"That old and familiar view won't work at all," Lane said when he released his study last year. "The energy for first life came from harnessing geochemical gradients created by mother Earth at a special kind of deep-sea hydrothermal vent, one that is riddled with tiny interconnected compartments or pores."

For four decades now scientists have been fascinated by deep ocean vents, called black smokers, that spew toxic chemicals into the sea, but still harbor strange animals, including giant tube worms. But that's not the kind of hydrothermal vent Lane was talking about.

Deep-Sea 'White Smokers'

In 1993, Michael Russell of NASA's Jet Propulsion Laboratory postulated that the sea floor probably has other vents that are not nearly as hot as the black smokers, and would therefore be more conducive to generating life. Seven years later, "white smokers" were discovered on serpentine rocks deep in the Atlantic Ocean.

The white smokers had it all -- not so hot that any organic substances would be destroyed, and having an abundance of chemicals that could form the nucleic acids favorable for life. And equally important, these miniature volcanoes had plenty of energy.

Serpentine also supplied the answer to a question scientists have been raising for decades. It's sort of a chicken and egg question. Which came first, a living cell, or a membrane to house the cell? It's hard to see how a membrane could form before the living cell, but how does the cell hold itself together until it can form a membrane?

Serpentine is riddled with tiny pores, in which alkaline fluids interact with acidic seawater -- another source of energy -- and these pores probably serve as a natural home for the acids that are necessary for the formation of RNA, essential for all forms of known life.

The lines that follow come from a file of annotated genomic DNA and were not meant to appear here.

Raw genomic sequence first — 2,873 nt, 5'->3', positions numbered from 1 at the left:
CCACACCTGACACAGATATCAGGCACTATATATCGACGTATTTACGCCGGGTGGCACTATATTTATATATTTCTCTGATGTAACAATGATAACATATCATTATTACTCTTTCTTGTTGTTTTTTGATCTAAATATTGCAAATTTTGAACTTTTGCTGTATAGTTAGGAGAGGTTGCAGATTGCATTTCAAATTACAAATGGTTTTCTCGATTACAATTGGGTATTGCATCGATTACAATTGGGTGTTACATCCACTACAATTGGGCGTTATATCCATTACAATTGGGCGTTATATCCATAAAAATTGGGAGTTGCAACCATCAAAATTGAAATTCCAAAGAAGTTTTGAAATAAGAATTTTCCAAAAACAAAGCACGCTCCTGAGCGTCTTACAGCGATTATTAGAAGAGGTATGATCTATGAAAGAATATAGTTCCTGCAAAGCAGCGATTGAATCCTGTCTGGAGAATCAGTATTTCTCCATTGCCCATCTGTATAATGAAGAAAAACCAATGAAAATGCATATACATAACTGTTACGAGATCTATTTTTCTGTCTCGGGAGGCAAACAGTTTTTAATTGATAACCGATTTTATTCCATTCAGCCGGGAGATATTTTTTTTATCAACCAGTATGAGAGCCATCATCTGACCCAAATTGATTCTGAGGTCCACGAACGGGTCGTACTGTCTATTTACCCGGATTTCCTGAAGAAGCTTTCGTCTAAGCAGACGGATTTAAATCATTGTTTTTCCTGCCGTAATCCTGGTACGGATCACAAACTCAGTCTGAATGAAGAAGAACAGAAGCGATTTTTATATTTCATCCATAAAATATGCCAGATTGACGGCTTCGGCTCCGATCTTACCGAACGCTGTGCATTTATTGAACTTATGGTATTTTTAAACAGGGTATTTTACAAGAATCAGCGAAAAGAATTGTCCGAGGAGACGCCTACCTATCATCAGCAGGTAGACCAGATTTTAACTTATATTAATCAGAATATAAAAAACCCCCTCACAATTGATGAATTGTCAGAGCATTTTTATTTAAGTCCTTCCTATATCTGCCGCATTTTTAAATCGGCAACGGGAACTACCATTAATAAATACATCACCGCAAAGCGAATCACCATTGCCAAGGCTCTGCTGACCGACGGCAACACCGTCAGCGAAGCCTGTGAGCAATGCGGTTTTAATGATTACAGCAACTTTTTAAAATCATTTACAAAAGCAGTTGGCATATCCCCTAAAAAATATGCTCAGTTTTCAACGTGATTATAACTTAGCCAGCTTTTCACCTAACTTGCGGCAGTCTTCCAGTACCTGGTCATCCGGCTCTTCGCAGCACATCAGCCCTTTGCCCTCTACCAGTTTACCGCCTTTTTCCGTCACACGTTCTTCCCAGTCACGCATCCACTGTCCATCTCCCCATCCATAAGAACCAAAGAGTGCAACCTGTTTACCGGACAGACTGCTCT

"Organic matter will collect on the sides of these micropores," Sleep said, so the pores themselves could serve as a cell membrane until the cell makes its own membrane and is ready to leave the incubator. And leave it must, because the chimneys collapse in a few years, and that's a good thing.

"Life needs to disperse," says Sleep's paper, published in the Philosophical Transactions of the Royal Society B.

"It will just proliferate and multiply and inhabit every reachable habitat on the earth that it can live in," Sleep added in the interview.

According to this theory, it wasn't necessary for life to travel to this earth from Mars or outer space, as NASA has suggested. It could have originated here, and possibly throughout the universe.

"Life originates quickly, so that's a hint that it originates easily," Sleep said, noting that it didn't take long after the earth cooled and became hospitable for life that life did, indeed, appear.

It's an interesting theory, and fascinating research, but when will we know if it's correct?

Maybe never.

"The geological record is gone, unless we get darn lucky," Sleep said.

We can't recreate the Earth as it existed nearly four billion years ago. Proving this theory will be very difficult. But maybe somewhere there's a rock, or a crystal, with clues that, for the moment, we know nothing about. That would be very, very lucky.